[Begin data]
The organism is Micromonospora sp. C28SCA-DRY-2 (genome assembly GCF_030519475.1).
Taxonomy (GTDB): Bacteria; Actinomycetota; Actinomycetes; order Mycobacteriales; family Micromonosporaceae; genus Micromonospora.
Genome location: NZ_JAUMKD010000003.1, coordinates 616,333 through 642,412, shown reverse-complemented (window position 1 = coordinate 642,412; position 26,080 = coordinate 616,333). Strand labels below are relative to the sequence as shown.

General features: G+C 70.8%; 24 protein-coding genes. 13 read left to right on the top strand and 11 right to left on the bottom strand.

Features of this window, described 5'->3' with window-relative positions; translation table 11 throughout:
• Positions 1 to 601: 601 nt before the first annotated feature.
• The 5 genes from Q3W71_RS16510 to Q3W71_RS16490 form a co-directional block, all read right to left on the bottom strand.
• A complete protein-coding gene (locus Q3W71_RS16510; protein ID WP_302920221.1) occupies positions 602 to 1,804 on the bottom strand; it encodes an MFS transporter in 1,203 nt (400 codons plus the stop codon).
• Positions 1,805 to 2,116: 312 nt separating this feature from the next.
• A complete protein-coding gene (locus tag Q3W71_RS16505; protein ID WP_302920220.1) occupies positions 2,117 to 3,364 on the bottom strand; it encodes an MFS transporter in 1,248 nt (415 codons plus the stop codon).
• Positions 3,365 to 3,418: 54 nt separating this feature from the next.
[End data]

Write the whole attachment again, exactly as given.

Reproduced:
The organism is Micromonospora sp. C28SCA-DRY-2 (genome assembly GCF_030519475.1).
Taxonomy (GTDB): Bacteria; Actinomycetota; Actinomycetes; order Mycobacteriales; family Micromonosporaceae; genus Micromonospora.
Genome location: NZ_JAUMKD010000003.1, coordinates 616,333 through 642,412, shown reverse-complemented (window position 1 = coordinate 642,412; position 26,080 = coordinate 616,333). Strand labels below are relative to the sequence as shown.

General features: G+C 70.8%; 24 protein-coding genes. 13 read left to right on the top strand and 11 right to left on the bottom strand.

Features of this window, described 5'->3' with window-relative positions; translation table 11 throughout:
• Positions 1 to 601: 601 nt before the first annotated feature.
• The 5 genes from Q3W71_RS16510 to Q3W71_RS16490 form a co-directional block, all read right to left on the bottom strand.
• A complete protein-coding gene (locus Q3W71_RS16510; protein ID WP_302920221.1) occupies positions 602 to 1,804 on the bottom strand; it encodes an MFS transporter in 1,203 nt (400 codons plus the stop codon).
• Positions 1,805 to 2,116: 312 nt separating this feature from the next.
• A complete protein-coding gene (locus tag Q3W71_RS16505; protein ID WP_302920220.1) occupies positions 2,117 to 3,364 on the bottom strand; it encodes an MFS transporter in 1,248 nt (415 codons plus the stop codon).
• Positions 3,365 to 3,418: 54 nt separating this feature from the next.